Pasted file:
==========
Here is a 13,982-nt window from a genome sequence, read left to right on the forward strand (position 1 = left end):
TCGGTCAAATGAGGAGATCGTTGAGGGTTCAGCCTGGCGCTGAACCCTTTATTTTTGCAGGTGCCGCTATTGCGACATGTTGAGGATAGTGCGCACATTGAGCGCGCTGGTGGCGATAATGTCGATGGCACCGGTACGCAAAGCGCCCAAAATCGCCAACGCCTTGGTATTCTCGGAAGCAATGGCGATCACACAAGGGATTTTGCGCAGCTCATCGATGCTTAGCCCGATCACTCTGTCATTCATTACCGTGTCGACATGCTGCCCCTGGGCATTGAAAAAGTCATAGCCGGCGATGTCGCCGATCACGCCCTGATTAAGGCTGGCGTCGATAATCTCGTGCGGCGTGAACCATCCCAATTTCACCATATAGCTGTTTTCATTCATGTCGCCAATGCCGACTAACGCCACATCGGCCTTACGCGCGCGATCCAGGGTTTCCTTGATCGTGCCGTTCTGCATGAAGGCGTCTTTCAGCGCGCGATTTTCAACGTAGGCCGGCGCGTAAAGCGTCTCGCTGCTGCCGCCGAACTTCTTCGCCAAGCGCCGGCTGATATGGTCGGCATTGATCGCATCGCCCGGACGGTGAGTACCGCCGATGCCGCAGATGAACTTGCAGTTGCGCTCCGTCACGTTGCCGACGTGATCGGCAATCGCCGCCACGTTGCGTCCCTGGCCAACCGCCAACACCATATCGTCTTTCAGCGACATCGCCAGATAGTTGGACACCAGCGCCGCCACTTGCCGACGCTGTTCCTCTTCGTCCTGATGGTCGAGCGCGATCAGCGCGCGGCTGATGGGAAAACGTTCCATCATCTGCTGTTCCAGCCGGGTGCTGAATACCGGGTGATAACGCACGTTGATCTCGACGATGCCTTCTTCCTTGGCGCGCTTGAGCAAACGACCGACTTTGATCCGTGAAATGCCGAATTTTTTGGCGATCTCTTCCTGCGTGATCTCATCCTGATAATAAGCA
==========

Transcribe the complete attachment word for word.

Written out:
Here is a 13,982-nt window from a genome sequence, read left to right on the forward strand (position 1 = left end):
TCGGTCAAATGAGGAGATCGTTGAGGGTTCAGCCTGGCGCTGAACCCTTTATTTTTGCAGGTGCCGCTATTGCGACATGTTGAGGATAGTGCGCACATTGAGCGCGCTGGTGGCGATAATGTCGATGGCACCGGTACGCAAAGCGCCCAAAATCGCCAACGCCTTGGTATTCTCGGAAGCAATGGCGATCACACAAGGGATTTTGCGCAGCTCATCGATGCTTAGCCCGATCACTCTGTCATTCATTACCGTGTCGACATGCTGCCCCTGGGCATTGAAAAAGTCATAGCCGGCGATGTCGCCGATCACGCCCTGATTAAGGCTGGCGTCGATAATCTCGTGCGGCGTGAACCATCCCAATTTCACCATATAGCTGTTTTCATTCATGTCGCCAATGCCGACTAACGCCACATCGGCCTTACGCGCGCGATCCAGGGTTTCCTTGATCGTGCCGTTCTGCATGAAGGCGTCTTTCAGCGCGCGATTTTCAACGTAGGCCGGCGCGTAAAGCGTCTCGCTGCTGCCGCCGAACTTCTTCGCCAAGCGCCGGCTGATATGGTCGGCATTGATCGCATCGCCCGGACGGTGAGTACCGCCGATGCCGCAGATGAACTTGCAGTTGCGCTCCGTCACGTTGCCGACGTGATCGGCAATCGCCGCCACGTTGCGTCCCTGGCCAACCGCCAACACCATATCGTCTTTCAGCGACATCGCCAGATAGTTGGACACCAGCGCCGCCACTTGCCGACGCTGTTCCTCTTCGTCCTGATGGTCGAGCGCGATCAGCGCGCGGCTGATGGGAAAACGTTCCATCATCTGCTGTTCCAGCCGGGTGCTGAATACCGGGTGATAACGCACGTTGATCTCGACGATGCCTTCTTCCTTGGCGCGCTTGAGCAAACGACCGACTTTGATCCGTGAAATGCCGAATTTTTTGGCGATCTCTTCCTGCGTGATCTCATCCTGATAATAAGCA